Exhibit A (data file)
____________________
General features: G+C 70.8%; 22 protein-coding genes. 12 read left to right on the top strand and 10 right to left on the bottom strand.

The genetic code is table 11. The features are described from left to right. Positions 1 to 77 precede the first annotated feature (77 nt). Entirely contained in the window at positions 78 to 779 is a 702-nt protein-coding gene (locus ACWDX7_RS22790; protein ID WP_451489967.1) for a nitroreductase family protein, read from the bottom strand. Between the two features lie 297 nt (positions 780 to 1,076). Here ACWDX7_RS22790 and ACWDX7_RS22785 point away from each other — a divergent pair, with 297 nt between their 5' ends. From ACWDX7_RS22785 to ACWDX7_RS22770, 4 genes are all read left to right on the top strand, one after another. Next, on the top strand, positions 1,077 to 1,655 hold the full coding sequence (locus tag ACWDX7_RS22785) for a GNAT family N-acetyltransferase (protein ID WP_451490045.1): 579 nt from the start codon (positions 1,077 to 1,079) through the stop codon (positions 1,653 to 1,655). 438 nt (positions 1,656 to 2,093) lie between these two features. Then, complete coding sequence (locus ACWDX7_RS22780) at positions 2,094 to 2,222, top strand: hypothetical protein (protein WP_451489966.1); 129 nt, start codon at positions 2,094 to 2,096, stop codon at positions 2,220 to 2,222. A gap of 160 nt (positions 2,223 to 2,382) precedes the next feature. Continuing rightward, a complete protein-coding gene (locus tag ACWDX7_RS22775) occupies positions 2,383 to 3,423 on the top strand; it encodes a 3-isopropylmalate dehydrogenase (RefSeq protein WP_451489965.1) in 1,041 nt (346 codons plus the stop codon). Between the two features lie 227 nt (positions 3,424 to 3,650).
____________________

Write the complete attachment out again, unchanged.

General features: G+C 70.8%; 22 protein-coding genes. 12 read left to right on the top strand and 10 right to left on the bottom strand.

The genetic code is table 11. The features are described from left to right. Positions 1 to 77 precede the first annotated feature (77 nt). Entirely contained in the window at positions 78 to 779 is a 702-nt protein-coding gene (locus ACWDX7_RS22790; protein ID WP_451489967.1) for a nitroreductase family protein, read from the bottom strand. Between the two features lie 297 nt (positions 780 to 1,076). Here ACWDX7_RS22790 and ACWDX7_RS22785 point away from each other — a divergent pair, with 297 nt between their 5' ends. From ACWDX7_RS22785 to ACWDX7_RS22770, 4 genes are all read left to right on the top strand, one after another. Next, on the top strand, positions 1,077 to 1,655 hold the full coding sequence (locus tag ACWDX7_RS22785) for a GNAT family N-acetyltransferase (protein ID WP_451490045.1): 579 nt from the start codon (positions 1,077 to 1,079) through the stop codon (positions 1,653 to 1,655). 438 nt (positions 1,656 to 2,093) lie between these two features. Then, complete coding sequence (locus ACWDX7_RS22780) at positions 2,094 to 2,222, top strand: hypothetical protein (protein WP_451489966.1); 129 nt, start codon at positions 2,094 to 2,096, stop codon at positions 2,220 to 2,222. A gap of 160 nt (positions 2,223 to 2,382) precedes the next feature. Continuing rightward, a complete protein-coding gene (locus tag ACWDX7_RS22775) occupies positions 2,383 to 3,423 on the top strand; it encodes a 3-isopropylmalate dehydrogenase (RefSeq protein WP_451489965.1) in 1,041 nt (346 codons plus the stop codon). Between the two features lie 227 nt (positions 3,424 to 3,650).